Lymphedema is a lifelong disease. With the patient's awareness and compliance with treatment, its progression can be prevented.
The circulatory system in the body contains 3 different systems: the arterial system, the venous system and the lymphatic system.
The blood required for the nutrition and oxygenation of the tissues is carried to the body by the arterial system. About 90 percent of the waste materials in the tissues are transported back to the heart by the venous system. The 10% part is large molecules and cannot pass into the vein system. These large molecules form the lymphatic fluid and are transported through the lymphatic system. Lymphatic fluid is protein-rich fluid and is the capacity to carry the body's lymphatic load under normal conditions. The lymphatic system also plays a major role in the body's immune system. It prevents the spread of the microorganism in the body.
When insufficiency develops in the lymphatic system, the lymphatic fluid accumulates in the intercellular fluid and lymphedema develops. Three types of failures can be seen in the lymphatic system.
failure There is more fluid in the body than the lymphatic system can handle. Heart failure, early stage chronic venous insufficiency, renal failure, hypothyroidism can be given as examples. Oedema in the presence of dynamic insufficiency is not lymphedema.
The lymphatic load is normal, but the lymphatic system cannot function due to pressure and obstruction. For example, due to small congenital lymphatic vessel structure, subsequent trauma, surgery or radiotherapy, vascular deterioration or removal of lymph nodes can be given as examples. In the presence of mechanical failure, waste materials and protein accumulate in the intercellular fluid. White blood cells, our protective cells, have difficulty reaching the incoming microorganisms. In short, the situation of lymphedema begins to appear.
If dynamic failure lasts for a long time, mechanical failure may develop on it. This is the type of situation seen especially in patients with advanced varicose veins. Lymphedema can be primary or secondary depending on the underlying cause.
Lymphedema that occurs as a result of developmental anomalies in the lymphatic system is called primary lymphedema. It is related to innate or heredity. Lymph vessels may be wider or narrower than normal. The lymphatic vessel may not have formed at all. Depending on the cause of the disorder, the age of onset of lymphedema may vary.
Lymphedema, which occurs as a result of the deterioration of the developmentally normal lymphatic system due to a cause, is called secondary lymphedema. Lymphedema, which we see more frequently in the community, is secondary lymphedema. In our country, it is most commonly seen due to cancers and their treatment. Traumatic conditions, major orthopaedic surgeries, venous surgeries, chronic venous insufficiency, lipoedema, some infections and rheumatic diseases can also cause lymphedema. Breast cancer-associated lymphedema is a condition that should be mentioned separately.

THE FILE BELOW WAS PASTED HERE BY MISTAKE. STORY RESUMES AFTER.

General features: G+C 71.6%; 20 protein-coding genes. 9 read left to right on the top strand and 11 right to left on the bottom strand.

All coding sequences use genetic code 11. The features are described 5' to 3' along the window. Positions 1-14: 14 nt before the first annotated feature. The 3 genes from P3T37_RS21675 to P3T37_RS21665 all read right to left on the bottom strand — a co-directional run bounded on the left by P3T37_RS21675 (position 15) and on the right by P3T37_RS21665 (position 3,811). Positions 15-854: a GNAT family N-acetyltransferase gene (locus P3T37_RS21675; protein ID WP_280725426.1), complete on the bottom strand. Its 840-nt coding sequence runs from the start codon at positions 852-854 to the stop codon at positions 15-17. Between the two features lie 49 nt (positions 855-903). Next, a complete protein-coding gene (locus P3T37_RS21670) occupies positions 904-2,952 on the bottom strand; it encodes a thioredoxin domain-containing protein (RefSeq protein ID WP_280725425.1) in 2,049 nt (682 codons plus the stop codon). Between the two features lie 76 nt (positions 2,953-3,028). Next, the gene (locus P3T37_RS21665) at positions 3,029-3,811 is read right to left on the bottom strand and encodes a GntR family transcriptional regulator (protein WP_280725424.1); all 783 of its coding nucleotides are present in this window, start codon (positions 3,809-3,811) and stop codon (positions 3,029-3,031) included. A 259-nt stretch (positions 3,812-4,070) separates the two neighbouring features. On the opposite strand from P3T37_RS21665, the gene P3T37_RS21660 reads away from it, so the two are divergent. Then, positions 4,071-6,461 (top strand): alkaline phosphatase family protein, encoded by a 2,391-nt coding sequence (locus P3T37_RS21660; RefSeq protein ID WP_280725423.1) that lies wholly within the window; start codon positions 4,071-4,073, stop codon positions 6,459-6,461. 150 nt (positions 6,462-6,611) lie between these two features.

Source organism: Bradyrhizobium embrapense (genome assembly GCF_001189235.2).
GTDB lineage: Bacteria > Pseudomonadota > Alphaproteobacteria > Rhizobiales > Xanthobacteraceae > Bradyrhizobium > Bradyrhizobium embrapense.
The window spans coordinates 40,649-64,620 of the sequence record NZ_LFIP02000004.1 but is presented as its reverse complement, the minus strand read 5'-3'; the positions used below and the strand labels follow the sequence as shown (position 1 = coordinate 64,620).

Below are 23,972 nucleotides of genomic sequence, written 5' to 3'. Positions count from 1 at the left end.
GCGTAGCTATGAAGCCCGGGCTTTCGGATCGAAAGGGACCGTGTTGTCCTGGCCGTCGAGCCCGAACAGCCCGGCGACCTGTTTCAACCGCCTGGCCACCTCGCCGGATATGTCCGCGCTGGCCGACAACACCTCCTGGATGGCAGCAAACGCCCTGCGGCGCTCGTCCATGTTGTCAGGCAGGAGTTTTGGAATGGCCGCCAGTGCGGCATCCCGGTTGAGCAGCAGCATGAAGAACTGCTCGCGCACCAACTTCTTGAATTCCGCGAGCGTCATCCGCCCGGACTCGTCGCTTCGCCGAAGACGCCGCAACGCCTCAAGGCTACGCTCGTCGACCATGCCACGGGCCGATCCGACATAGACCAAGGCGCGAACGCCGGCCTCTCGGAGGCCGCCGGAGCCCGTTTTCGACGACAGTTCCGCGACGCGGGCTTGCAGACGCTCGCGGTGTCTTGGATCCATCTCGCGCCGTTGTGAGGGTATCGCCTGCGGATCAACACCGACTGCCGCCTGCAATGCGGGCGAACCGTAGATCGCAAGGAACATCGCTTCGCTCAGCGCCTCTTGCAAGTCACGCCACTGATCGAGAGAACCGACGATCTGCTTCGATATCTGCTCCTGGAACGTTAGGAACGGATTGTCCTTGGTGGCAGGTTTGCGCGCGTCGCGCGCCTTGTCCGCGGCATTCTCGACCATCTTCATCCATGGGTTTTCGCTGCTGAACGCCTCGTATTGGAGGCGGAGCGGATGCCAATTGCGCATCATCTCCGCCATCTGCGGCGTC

It was first defined in 1921 as "Postmastectomy Lymphedema". The risk factors for the development of lymphedema after breast cancer are very clear. Factors related to the disease itself (stage of the disease, number of lymph nodes removed, location of the tumour in the breast), treatment (surgery, radiotherapy, chemotherapy) and the patient (age, weight, infection in the arm, genetic characteristics) may accelerate the development of lymphedema.
The patient diagnosed with lymphedema is lucky. This may seem a little strange, but many patients do not know what this disease is and which doctor they should go to, so they lose time and the stage of the disease progresses.
A clinician with lymphedema training is required for the diagnosis of lymphedema. Although patient history and physical examination are often sufficient, ultrasonography and magnetic resonance imaging can also be used. Lymphoscintigraphy is required for diagnosis in primary lymphedema. For breast cancer-associated lymphedema, which is a common condition, it should be emphasized that before the development of lymphedema, the patient need to be directed to a Physiotherapy and Rehabilitation physician who has received lymphedema training so that the training provided reduces the risk of developing lymphedema.
In the treatment of lymphedema, the aims of a Physiotherapy and Rehabilitation physician are as follows:
1. Provide education on topics such as “What is lymphedema to the patient, how to stop its progression, how to protect it from infections, what is done to treat it?”
2. Stopping the progression of lymphedema,
3. Reducing the resulting swelling as much as possible,